Thursday, June 21, 2012

The third time's a charm...

You know you’re going British when… part three: you make hats. In the Tower of London.

(In case you missed them, the other two signs of me going British are here and here.)

Last Saturday, I went to a millinery workshop. I thought it would be fun, and also slightly ironic, to make a hat in the Tower of London. Because, you know, a lot of people lost the one thing you kind of need to wear a hat in there…

After tea and biscuits (because everything in England starts with tea and biscuits), eleven other women and I met with milliner extraordinaire, Ani Townsend. She told us about her latest project – making headpieces for a production of the Lion King in Wales. Amazing! I googled her before the course to have a peek at her portfolio (because I’m North American, and that’s what we do before everything), and while she specializes in period hats, she has also made some spectacular modern pieces. I like this one:
One of Ani's creations (photo from her website)
Before we started on our hats, we checked out the crown jewels for inspiration. And before I went, I watched this to get my creative juices flowing - I was determined to make something really cool to wear to my rehearsal dinner, and needed all the inspiration I could get! After the tour, Ani demonstrated techniques for creating accents and for repurposing bits and bobs for accents, for shaping, for securely attaching things. Then it was time to get down to business, and three hours later, I had made a hat!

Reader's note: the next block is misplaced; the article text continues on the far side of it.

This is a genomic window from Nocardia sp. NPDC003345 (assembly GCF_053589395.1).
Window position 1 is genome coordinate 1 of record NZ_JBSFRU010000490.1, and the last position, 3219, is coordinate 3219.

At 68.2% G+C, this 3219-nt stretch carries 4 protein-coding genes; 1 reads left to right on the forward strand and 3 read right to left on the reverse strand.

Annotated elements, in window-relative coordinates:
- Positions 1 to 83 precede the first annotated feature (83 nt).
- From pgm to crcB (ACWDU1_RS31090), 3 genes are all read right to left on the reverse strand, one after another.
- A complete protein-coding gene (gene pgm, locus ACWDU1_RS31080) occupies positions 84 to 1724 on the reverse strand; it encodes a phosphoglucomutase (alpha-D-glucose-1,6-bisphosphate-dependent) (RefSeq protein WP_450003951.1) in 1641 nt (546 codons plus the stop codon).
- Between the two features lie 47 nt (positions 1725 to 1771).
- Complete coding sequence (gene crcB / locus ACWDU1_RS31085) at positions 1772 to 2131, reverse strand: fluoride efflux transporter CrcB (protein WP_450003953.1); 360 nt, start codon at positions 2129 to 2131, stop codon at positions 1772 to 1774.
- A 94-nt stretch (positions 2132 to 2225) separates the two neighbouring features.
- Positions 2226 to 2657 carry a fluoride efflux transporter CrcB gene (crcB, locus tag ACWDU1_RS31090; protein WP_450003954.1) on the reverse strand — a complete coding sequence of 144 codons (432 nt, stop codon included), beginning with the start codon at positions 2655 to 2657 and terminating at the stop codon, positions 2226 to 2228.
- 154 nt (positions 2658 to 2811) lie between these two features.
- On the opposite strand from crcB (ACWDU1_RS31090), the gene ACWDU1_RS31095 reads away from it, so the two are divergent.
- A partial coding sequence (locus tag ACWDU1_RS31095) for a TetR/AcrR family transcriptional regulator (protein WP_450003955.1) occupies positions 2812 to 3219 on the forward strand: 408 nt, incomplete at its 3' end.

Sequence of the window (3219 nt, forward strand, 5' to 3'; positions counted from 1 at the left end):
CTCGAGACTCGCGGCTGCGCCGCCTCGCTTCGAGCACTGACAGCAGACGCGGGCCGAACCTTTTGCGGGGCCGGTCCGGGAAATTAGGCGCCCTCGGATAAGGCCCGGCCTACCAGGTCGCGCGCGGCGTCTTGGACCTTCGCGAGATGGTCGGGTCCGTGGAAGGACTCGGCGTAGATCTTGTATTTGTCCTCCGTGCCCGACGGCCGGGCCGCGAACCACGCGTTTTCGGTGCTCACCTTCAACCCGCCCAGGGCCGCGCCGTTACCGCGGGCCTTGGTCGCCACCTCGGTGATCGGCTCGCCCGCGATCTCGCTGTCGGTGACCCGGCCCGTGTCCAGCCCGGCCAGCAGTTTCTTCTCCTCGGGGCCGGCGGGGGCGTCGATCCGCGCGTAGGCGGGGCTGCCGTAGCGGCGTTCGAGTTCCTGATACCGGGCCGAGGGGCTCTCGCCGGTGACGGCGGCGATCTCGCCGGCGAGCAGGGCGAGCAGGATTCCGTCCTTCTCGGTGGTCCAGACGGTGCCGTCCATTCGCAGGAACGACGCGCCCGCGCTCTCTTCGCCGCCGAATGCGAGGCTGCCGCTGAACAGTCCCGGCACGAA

Actually, it’s more of a fascinator.

Potato, potaahto?


A hat is, obviously, a hat. It covers your head and often has a brim. Hats can be utilitarian, religious or decorative.

A fascinator is a hat alternative that is more substantial than a barrette. It’s decorative. It attaches to the hair with a comb or a hairband.Fascinators are small to medium. Anything larger is called a substantial fascinator.

So what did I actually make?

Well, it has a small base and is attached to a comb. A fascinator.

It has a large bow. Substantial fascinator.

It has a veil. Is it encroaching on hat territory?

Let’s just call it....

a hatinator.

Actually, British people would never say hatinator - Canuck through and through...


  1. It's gorgeous! Nicely done, my dear!

  2. you are very funny and smart in your writing. I just found you from the blog hop. Thanks for sharing your adventures. The hatinator is really lovely.